Lottery is a popular form of gambling wherein participants choose numbers in a drawing for a prize. The practice has a long history, including several examples in the Bible and in the works of the ancient Greeks and Romans. It was also a central feature of the earliest colonies in America, where it helped finance roads, wharves, colleges, churches, and canals.
Lotteries have a special appeal in today’s era of financial anxiety, because people can play them without having to shell out much money. They can purchase a fifty-dollar scratch-off ticket at a check-cashing store or pick up Powerball and Mega Millions tickets while buying groceries at a Dollar General. And state lottery commissions are not above exploiting the psychology of addiction: everything about the games, from the math to the advertising campaigns, is designed to keep players coming back for more.
The main argument used by state officials to promote lotteries is that they are a source of “painless” revenue. The idea is that the public voluntarily spends money for the good of the state and that politicians can use the proceeds as a substitute for raising taxes. This narrative is largely true, but it hides a more sinister truth. Lottery games are addictive and can have harmful effects on the lives of the people who play them.
In the nineteen-sixties, growing awareness of the amount of money to be made in the gambling business collided with a crisis in state funding. As population growth, inflation, and the cost of the Vietnam War piled up, it became increasingly difficult for many states to balance their budgets without raising taxes or cutting services. Politicians began looking at the lottery as a way to raise funds without provoking an angry anti-tax electorate.
Cohen’s book begins with a nod to the history of lotteries, but he focuses chiefly on the modern incarnation. Starting in the nineteen-sixties, Americans’ obsession with unimaginable wealth-including the dream of winning a multimillion-dollar jackpot-corresponded with a steady decline in the financial security of average working families. As income inequality widened, job security and pensions eroded, health-care costs rose, and Social Security benefits sank, the American promise that hard work and education would lead to a decent standard of living grew increasingly out of reach.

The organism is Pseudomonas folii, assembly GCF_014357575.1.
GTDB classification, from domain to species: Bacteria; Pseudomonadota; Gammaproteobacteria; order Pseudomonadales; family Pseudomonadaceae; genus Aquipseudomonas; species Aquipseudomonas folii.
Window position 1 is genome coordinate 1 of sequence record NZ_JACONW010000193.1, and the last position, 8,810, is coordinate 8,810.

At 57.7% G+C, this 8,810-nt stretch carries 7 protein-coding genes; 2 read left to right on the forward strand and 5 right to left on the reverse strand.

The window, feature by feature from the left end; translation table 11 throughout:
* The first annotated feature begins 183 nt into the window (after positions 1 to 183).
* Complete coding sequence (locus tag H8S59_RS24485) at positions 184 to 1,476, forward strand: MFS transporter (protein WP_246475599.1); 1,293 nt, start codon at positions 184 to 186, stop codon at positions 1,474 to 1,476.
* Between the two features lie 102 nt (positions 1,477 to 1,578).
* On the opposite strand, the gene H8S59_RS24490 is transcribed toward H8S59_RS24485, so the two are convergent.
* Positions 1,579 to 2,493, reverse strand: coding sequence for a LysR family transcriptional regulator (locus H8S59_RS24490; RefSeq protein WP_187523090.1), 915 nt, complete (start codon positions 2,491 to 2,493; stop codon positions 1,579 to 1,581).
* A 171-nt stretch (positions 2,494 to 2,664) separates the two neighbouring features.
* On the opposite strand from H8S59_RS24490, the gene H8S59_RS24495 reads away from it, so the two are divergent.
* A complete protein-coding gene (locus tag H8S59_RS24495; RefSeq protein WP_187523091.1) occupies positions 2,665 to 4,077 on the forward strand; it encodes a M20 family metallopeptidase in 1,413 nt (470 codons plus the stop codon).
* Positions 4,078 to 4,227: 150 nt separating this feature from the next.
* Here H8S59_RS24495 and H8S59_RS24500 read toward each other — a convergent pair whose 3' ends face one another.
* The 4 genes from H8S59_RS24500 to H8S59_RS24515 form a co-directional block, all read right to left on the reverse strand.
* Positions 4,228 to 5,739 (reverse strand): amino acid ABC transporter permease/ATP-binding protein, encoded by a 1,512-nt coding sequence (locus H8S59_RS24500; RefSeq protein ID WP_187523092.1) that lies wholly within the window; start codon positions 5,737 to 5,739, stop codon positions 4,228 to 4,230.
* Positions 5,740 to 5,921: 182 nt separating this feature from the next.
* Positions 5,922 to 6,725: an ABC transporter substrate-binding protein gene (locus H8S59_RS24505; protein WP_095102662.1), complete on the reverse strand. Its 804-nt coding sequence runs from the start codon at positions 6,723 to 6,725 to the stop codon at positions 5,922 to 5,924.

While there is, of course, some inextricable human desire to gamble, most lottery players are not irrational. They know the odds are against them, and they are aware that playing for large prizes can be risky. Still, they can’t resist the lure of the big win. And so, they continue to buy tickets. They may develop quote-unquote systems that are not based in statistical reasoning; they may try to determine the best times of day to buy their tickets or which stores have the most lottery kiosks; they may even follow what is known as a “hot-spot” strategy. But, ultimately, they come to the same realization: the chances of winning are extremely small.